The Surgical Checklist: It Cannot Work If You Do Not Use It

JAMA Surgery , Volume 151 (7) – Jul 1, 2016

The Surgical Checklist: It Cannot Work If You Do Not Use It

Abstract

Surgical safety checklists (SSCs) are associated with reductions in postoperative morbidity and mortality and have now achieved widespread implementation, although the quality of implementation remains unclear in many settings.1,2 In this issue of JAMA Surgery, Bock and colleagues3 evaluate the effect of introducing an SSC in a single Italian referral hospital on 30- and 90-day all-cause mortality, 30-day readmission rate, and hospital length of stay. Bock et al3 demonstrate a statistically...
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Publisher
American Medical Association
Copyright
Copyright © 2016 American Medical Association. All Rights Reserved.
ISSN
2168-6254
eISSN
2168-6262
DOI
10.1001/jamasurg.2015.5551
Publisher site
See Article on Publisher Site

Abstract

Surgical safety checklists (SSCs) are associated with reductions in postoperative morbidity and mortality and have now achieved widespread implementation, although the quality of implementation remains unclear in many settings.1,2 In this issue of JAMA Surgery, Bock and colleagues3 evaluate the effect of introducing an SSC in a single Italian referral hospital on 30- and 90-day all-cause mortality, 30-day readmission rate, and hospital length of stay. Bock et al3 demonstrate a statistically significant decrease in overall surgical mortality at 90 days after surgery and a reduction in hospital length of stay after implementation of an SSC. Most previous publications that examined surgical mortality focused on the more traditional and widely accepted 30-day postoperative mortality and readmission rates. Historically, the 30-day outcomes were chosen because of difficulties with long-term follow-up and issues with attributing death in the 30- to 90-day postoperative period to the primary surgical procedure.3 We commend the authors for choosing to focus on the 90-day postoperative all-cause mortality rate, and we are reassured that they saw a statistically significant decrease. However, we should also consider why no statistically significant change in the 30-day postoperative all-cause mortality rates was observed. This finding could be attributable to inherent differences in the population studied, to the case mix, or to insufficient power to detect change related to sample size. This article also highlights the ongoing challenges of checklist implementation and measurement of the impact of the SSC. First, whether SSC performance underwent direct observation during implementation and whether that observation compared with reported performance are unclear. Checklist performance appears to be measured primarily by checking whether a form was completed. Significant discordance between paper checklist completion and actual completion has been described.4 Second, 80% completion was considered the threshold for complete implementation in this study, whereas recent literature supports that full rather than partial checklist completion provides an opportunity for significant improvement of the effect of the SSC on the quality of patient care and surgical safety.5 With more effective implementation and full SSC use in every case, the improvement in outcomes seen could have been even. If the SSC is not used, it cannot help. Although some investigators question the actual impact of checklists, despite the proliferation of evidence regarding improved patient outcomes and quality of care across countries, these arguments fail to acknowledge fully the difficulty of effectively implementing SSCs in a complex health system.6 A focus on the systems of care and promotion of a culture of safety at the institutional level is necessary to optimize checklist implementation and realize its full potential. Effective implementation is critical to meaningful use of SSCs, which can lead to maximally improved outcomes. Back to top Article Information Corresponding Author: William Berry, MD, MPH, Department of Health Policy and Management, Harvard School of Public Health, 677 Huntington Ave, Boston, MA 02115 (wberry@ariadnelabs.org). Published Online: February 3, 2016. doi:10.1001/jamasurg.2015.5551. Conflict of Interest Disclosures: None reported. References 1. Haynes AB, Weiser TG, Berry WR, et al; Safe Surgery Saves Lives Study Group. A surgical safety checklist to reduce morbidity and mortality in a global population. N Engl J Med. 2009;360(5):491-499.PubMedGoogle ScholarCrossref 2. de Vries EN, Prins HA, Crolla RM, et al; SURPASS Collaborative Group. Effect of a comprehensive surgical safety system on patient outcomes. N Engl J Med. 2010;363(20):1928-1937.PubMedGoogle ScholarCrossref 3. Bock M, Fanolla A, Segur-Cabanac I, et al. A comparative effectiveness analysis of the implementation of surgical safety checklists in a tertiary care hospital [published online February 3, 2016]. JAMA Surg. doi:10.1001/jamasurg.2015.5490.Google Scholar 4. O’Connor P, Reddin C, O’Sullivan M, O’Duffy F, Keogh I. Surgical checklists: the human factor. Patient Saf Surg. 2013;7(1):14.PubMedGoogle ScholarCrossref 5. Mayer EK, Sevdalis N, Rout S, et al. Surgical checklist implementation project: the impact of variable WHO checklist compliance on risk-adjusted clinical outcomes after national implementation: a longitudinal study. Ann Surg. 2016;263(1):58-63.Google ScholarCrossref 6. Gagliardi AR, Straus SE, Shojania KG, Urbach DR. Multiple interacting factors influence adherence, and outcomes associated with surgical safety checklists: a qualitative study. PLoS One. 2014;9(9):e108585.PubMedGoogle ScholarCrossref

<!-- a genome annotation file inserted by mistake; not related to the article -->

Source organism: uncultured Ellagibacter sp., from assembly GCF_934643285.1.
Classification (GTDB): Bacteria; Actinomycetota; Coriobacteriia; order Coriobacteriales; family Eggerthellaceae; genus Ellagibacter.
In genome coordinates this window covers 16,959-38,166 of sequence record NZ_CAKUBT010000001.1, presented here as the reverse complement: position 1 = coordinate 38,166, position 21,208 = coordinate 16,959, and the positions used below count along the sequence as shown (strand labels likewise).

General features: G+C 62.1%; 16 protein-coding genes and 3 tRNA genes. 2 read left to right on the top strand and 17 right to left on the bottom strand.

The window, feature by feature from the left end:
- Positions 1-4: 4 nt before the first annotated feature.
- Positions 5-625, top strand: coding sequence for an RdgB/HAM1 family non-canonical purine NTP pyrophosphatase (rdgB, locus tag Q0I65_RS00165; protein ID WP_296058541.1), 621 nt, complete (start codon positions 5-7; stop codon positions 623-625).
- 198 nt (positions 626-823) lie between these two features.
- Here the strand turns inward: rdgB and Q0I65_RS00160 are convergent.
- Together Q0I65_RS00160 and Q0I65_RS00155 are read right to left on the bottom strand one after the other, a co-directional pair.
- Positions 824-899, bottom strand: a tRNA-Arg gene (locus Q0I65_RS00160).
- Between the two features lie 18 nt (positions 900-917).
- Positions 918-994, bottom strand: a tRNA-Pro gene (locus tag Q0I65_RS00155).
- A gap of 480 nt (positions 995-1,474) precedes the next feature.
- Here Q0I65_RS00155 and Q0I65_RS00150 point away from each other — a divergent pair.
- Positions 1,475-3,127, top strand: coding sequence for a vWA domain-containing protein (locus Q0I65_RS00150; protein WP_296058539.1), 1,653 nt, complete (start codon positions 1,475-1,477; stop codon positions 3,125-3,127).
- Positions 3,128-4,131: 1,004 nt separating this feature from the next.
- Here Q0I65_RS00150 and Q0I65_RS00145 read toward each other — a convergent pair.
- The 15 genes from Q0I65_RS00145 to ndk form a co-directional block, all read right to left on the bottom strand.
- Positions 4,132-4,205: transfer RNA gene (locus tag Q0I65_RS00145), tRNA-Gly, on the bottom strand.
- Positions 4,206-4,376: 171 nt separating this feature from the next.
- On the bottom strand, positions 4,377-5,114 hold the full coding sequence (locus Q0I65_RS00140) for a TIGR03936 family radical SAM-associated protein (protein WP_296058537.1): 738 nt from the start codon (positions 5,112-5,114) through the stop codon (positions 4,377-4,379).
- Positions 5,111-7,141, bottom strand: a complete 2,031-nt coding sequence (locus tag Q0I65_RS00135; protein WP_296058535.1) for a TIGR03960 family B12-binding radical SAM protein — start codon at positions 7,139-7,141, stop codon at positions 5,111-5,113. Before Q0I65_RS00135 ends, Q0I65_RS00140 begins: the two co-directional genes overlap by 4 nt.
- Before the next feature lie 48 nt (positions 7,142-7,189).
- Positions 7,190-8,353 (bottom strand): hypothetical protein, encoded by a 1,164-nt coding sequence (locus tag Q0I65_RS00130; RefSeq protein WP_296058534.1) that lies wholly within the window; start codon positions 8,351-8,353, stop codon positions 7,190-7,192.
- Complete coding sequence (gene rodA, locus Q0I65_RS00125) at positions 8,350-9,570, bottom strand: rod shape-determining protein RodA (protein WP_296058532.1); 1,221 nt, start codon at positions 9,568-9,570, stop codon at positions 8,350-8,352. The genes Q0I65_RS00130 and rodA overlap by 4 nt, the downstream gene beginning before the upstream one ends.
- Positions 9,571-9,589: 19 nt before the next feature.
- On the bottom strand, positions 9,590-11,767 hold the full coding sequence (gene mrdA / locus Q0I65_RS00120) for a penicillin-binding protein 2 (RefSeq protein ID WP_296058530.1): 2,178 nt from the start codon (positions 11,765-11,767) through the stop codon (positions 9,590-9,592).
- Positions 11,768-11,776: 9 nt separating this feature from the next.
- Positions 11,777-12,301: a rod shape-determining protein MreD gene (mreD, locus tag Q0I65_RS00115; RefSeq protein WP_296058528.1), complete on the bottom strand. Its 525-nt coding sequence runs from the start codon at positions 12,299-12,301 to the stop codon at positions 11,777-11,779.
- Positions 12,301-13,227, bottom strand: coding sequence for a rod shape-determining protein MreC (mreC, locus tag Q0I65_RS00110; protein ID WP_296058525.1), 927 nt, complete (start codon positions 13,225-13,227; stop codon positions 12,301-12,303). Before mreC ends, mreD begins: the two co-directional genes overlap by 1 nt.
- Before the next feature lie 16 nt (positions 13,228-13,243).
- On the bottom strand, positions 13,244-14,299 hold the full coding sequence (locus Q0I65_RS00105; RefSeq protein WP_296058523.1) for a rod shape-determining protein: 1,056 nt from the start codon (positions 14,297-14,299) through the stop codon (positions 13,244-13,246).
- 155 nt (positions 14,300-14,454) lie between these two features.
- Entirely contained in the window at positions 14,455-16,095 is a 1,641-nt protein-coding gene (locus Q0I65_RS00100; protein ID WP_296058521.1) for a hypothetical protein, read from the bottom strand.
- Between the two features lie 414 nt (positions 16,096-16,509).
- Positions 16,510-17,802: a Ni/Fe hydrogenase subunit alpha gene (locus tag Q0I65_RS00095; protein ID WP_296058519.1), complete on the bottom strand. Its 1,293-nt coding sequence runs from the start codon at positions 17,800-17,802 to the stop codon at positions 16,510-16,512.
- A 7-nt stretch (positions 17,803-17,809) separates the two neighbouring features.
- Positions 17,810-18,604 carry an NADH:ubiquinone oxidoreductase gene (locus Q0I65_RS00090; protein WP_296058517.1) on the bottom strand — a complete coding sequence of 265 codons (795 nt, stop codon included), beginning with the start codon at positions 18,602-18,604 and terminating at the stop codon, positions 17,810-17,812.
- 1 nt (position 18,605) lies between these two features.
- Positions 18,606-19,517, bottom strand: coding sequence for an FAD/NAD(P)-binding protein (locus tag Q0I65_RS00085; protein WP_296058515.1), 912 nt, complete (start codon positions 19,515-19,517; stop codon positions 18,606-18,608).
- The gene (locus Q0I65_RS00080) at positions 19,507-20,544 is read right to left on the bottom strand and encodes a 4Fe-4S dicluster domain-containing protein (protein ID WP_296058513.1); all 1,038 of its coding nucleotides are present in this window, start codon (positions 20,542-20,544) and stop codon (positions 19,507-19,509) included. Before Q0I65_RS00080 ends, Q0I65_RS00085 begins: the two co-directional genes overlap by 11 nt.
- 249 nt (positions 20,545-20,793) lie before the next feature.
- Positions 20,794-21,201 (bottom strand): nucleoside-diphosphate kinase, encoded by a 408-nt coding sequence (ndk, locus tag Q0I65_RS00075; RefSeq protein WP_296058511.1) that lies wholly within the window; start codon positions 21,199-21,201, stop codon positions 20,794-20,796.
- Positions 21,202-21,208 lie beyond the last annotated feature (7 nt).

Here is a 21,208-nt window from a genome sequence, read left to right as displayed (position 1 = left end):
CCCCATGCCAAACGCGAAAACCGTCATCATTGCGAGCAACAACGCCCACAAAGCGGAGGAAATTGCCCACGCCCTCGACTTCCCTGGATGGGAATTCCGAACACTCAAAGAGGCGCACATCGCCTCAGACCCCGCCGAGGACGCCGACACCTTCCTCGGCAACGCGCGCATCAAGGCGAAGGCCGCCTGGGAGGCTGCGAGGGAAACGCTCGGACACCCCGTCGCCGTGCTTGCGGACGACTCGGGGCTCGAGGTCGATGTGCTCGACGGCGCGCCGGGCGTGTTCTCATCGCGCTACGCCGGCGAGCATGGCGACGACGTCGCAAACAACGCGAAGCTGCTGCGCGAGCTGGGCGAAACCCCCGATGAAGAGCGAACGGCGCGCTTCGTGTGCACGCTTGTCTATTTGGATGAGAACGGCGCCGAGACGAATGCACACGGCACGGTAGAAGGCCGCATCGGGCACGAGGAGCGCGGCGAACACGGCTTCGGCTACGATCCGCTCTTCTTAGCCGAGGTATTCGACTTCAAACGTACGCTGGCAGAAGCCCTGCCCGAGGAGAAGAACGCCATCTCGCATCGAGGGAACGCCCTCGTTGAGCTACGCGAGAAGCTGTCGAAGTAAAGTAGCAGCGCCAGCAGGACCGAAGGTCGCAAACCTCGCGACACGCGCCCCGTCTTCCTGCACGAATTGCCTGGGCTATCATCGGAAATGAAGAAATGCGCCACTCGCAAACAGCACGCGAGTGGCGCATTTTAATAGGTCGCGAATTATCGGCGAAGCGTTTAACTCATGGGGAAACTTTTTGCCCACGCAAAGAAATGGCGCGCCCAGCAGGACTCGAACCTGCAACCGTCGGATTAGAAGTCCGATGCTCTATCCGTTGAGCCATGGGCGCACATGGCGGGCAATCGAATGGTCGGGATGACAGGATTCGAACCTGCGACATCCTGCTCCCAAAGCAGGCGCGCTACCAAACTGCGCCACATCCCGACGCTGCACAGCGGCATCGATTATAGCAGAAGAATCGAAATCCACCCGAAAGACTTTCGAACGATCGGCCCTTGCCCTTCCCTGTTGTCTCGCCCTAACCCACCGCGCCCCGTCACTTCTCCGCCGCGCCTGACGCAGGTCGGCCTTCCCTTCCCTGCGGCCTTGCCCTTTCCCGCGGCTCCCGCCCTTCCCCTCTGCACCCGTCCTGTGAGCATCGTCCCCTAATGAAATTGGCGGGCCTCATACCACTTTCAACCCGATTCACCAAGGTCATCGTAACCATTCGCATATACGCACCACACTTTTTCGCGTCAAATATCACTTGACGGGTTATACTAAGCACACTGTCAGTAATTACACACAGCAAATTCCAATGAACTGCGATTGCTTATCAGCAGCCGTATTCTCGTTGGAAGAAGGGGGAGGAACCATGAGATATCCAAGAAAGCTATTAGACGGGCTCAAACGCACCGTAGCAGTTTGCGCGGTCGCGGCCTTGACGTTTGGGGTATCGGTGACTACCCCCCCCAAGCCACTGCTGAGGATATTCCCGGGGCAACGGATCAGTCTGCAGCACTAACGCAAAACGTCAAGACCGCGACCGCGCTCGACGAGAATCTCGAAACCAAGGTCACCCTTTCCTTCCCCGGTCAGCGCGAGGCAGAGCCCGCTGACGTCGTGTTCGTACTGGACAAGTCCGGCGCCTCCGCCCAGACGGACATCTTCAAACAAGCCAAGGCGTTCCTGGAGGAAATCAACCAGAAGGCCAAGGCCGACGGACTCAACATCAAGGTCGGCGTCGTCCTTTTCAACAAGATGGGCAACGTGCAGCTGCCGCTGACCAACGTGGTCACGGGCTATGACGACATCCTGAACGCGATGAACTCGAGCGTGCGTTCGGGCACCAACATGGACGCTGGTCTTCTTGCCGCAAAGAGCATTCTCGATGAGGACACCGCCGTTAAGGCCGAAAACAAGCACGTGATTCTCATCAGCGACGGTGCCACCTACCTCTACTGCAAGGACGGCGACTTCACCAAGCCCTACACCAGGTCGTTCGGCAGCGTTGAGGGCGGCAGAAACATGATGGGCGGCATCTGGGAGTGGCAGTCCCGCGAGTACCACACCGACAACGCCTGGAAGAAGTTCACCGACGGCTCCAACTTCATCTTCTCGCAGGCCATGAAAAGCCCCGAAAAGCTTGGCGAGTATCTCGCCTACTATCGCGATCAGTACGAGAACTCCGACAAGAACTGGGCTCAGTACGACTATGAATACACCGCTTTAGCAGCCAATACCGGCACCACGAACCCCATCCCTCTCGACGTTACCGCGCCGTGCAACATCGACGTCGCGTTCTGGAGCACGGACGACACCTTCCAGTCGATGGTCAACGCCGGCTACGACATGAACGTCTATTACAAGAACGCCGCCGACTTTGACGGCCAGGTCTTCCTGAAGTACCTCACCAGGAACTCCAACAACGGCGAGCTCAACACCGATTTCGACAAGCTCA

Journal

JAMA SurgeryAmerican Medical Association

Published: Jul 1, 2016

Keywords: guideline adherence,surgical checklist

References